Re:Why not microsoft? (1)

Reziac (43301) | more than 6 years ago | (#21924836)

I read the patent abstracts. It appears that what is being patented isn't the game, but rather the method of delivering *advertising* to the game interface.

[blink] How is this fundamentally different from what websites with games AND ad banners have been doing since at least 1996??

Welcome to Plato back in the 70s and 80s. (1)

kmahan (80459) | more than 6 years ago | (#21924880)

Card games like these were implemented on Plato (University of Illinois educational system from the 70s/80s/90s) in the late 70s and 80s. They were called inter-terminal games. The terminals were all connected back to the mainframe. If you want to argue that the terminals were just display devices (512x512 plasma screens with keyboards and touch panels) there were also plenty games written for the PlatoV/IST/Viking terminals (later generation terminals that had 8080 or z80 procs in them that you could run downloaded code on).

Networked ranking systems have existed on Plato since shortly after the first inter-terminal games were written.

Patents like these are stupid because there is prior art available.

Re:Why not microsoft? (0)

Anonymous Coward | more than 6 years ago | (#21923096)

Because if you don't have billions of billions of dollars, Microsoft will have ruined you before you see any chance of the case coming to an end in your favor.

Isn't this the best possible thing to happen? (5, Insightful)

Ochu (877326) | more than 6 years ago | (#21922010)

We have a fly-by-night organisation, suing at least eight major companies, with a patent that is clearly a joke.
Our legal system works as much by precedent as by legislation.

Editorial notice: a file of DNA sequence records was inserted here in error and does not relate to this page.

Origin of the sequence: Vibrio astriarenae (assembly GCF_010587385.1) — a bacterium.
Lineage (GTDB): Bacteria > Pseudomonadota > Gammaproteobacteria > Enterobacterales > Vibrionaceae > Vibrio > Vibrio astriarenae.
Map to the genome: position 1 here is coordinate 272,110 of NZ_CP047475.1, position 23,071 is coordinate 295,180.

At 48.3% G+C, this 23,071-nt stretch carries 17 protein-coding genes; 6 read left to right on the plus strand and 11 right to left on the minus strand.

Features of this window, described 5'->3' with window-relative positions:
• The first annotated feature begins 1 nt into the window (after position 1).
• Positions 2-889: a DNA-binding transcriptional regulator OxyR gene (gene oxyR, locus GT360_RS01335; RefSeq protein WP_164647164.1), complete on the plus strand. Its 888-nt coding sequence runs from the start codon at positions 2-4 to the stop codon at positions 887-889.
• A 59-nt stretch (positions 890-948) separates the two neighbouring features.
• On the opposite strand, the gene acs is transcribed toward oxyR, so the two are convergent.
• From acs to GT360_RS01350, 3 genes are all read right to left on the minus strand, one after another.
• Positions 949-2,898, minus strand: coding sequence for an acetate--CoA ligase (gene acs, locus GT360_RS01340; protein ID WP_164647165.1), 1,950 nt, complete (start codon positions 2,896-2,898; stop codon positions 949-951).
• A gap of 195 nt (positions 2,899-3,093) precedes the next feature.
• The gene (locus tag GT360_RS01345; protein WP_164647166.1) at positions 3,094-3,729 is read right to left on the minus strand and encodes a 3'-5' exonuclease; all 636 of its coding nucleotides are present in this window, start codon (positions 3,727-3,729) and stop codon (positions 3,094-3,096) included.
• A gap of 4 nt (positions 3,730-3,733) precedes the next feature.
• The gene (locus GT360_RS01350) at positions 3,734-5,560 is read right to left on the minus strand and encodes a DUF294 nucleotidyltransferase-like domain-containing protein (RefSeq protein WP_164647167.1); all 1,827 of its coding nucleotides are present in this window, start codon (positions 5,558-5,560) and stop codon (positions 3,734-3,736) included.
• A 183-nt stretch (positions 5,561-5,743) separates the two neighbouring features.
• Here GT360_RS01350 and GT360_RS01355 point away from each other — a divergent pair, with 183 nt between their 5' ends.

When the NYT, CNet and Google fight this as hard as they are going to, this will set that precedent, and it will set it hard. It will make it that bit harder for frivolous patents to ever reach court, and might, just might, prompt a re-evaluation of the entire system.

Use it or lose it (5, Insightful)

Marcion (876801) | more than 6 years ago | (#21922086)

I don't like the idea of owning ideas and other things that do not exist, but if we have to have a patent system, then I think there should be a "use it or lose it" element to the patent system. If you can prove that you are trying to make a product out of it, or have licensed it to someone who is trying to make a product out it, then you are allowed to approach the courts to try to have your patents enforced. Otherwise, all bets are off.

70% of patent actions are by people who stockpile patents but produce no products. These patent trolls are just leeches are should not be allowed to hinder real companies who actually make things.
 

cut 'em off (0)

Anonymous Coward | more than 6 years ago | (#21922220)

More than that, I think, patents need to be limited to a (relatively) short period of time. A maximum patent coverage term of, say, a couple of years would keep the positive outcome of incentivizing research investment, as the patent holder would still get to lock in customers, but it would block abuses such as those by patent trolls or, perhaps, an HIV vaccine inventor who wants to charge $1,000 a dose on a (semi-)perpetual basis.